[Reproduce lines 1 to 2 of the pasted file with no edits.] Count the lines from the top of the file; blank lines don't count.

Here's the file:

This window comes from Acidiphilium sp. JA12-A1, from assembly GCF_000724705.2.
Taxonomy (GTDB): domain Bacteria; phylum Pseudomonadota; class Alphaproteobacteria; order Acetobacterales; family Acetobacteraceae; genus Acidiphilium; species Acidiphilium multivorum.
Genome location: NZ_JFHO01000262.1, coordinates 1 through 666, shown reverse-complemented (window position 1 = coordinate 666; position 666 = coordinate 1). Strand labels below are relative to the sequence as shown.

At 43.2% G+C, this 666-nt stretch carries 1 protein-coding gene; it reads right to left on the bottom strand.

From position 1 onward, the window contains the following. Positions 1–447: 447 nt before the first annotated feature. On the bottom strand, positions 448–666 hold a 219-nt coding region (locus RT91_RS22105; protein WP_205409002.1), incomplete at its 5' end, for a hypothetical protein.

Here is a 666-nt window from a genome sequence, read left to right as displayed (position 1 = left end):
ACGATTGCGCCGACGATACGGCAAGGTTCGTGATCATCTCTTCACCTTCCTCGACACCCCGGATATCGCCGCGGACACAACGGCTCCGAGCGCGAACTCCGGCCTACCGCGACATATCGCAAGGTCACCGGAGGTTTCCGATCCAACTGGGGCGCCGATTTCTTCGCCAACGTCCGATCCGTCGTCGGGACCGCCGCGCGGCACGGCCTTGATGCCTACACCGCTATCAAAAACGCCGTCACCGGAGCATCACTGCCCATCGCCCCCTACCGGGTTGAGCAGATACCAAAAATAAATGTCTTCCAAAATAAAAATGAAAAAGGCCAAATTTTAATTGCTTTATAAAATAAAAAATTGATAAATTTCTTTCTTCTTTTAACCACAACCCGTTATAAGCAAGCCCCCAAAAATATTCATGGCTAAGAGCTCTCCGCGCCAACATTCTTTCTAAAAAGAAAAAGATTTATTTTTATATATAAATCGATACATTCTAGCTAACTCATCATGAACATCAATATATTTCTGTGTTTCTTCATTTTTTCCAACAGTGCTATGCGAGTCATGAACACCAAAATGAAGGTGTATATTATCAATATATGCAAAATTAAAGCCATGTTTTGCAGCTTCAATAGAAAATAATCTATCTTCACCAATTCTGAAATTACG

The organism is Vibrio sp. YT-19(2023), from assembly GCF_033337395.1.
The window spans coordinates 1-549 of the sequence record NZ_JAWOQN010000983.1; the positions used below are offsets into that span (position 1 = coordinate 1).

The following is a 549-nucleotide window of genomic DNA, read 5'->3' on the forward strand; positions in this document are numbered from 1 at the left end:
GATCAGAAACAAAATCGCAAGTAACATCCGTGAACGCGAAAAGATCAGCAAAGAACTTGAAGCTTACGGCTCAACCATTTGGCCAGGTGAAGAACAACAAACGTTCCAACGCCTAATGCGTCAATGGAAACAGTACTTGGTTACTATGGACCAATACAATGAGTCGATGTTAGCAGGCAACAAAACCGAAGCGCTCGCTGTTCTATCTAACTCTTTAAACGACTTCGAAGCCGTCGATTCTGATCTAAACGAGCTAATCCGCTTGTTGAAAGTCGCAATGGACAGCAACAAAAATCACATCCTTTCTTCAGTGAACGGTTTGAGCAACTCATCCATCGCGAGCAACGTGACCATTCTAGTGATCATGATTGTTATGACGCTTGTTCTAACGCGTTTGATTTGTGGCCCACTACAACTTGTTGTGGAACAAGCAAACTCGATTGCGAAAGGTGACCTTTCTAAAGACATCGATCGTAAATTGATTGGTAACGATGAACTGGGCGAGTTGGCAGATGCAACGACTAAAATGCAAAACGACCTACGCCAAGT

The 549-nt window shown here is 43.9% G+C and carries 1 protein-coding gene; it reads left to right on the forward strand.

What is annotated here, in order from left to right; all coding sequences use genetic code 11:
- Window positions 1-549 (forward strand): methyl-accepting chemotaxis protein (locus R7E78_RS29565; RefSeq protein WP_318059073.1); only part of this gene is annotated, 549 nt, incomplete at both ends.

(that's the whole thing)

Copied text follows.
This window comes from Acidiphilium sp. JA12-A1, from assembly GCF_000724705.2.
Taxonomy (GTDB): domain Bacteria; phylum Pseudomonadota; class Alphaproteobacteria; order Acetobacterales; family Acetobacteraceae; genus Acidiphilium; species Acidiphilium multivorum.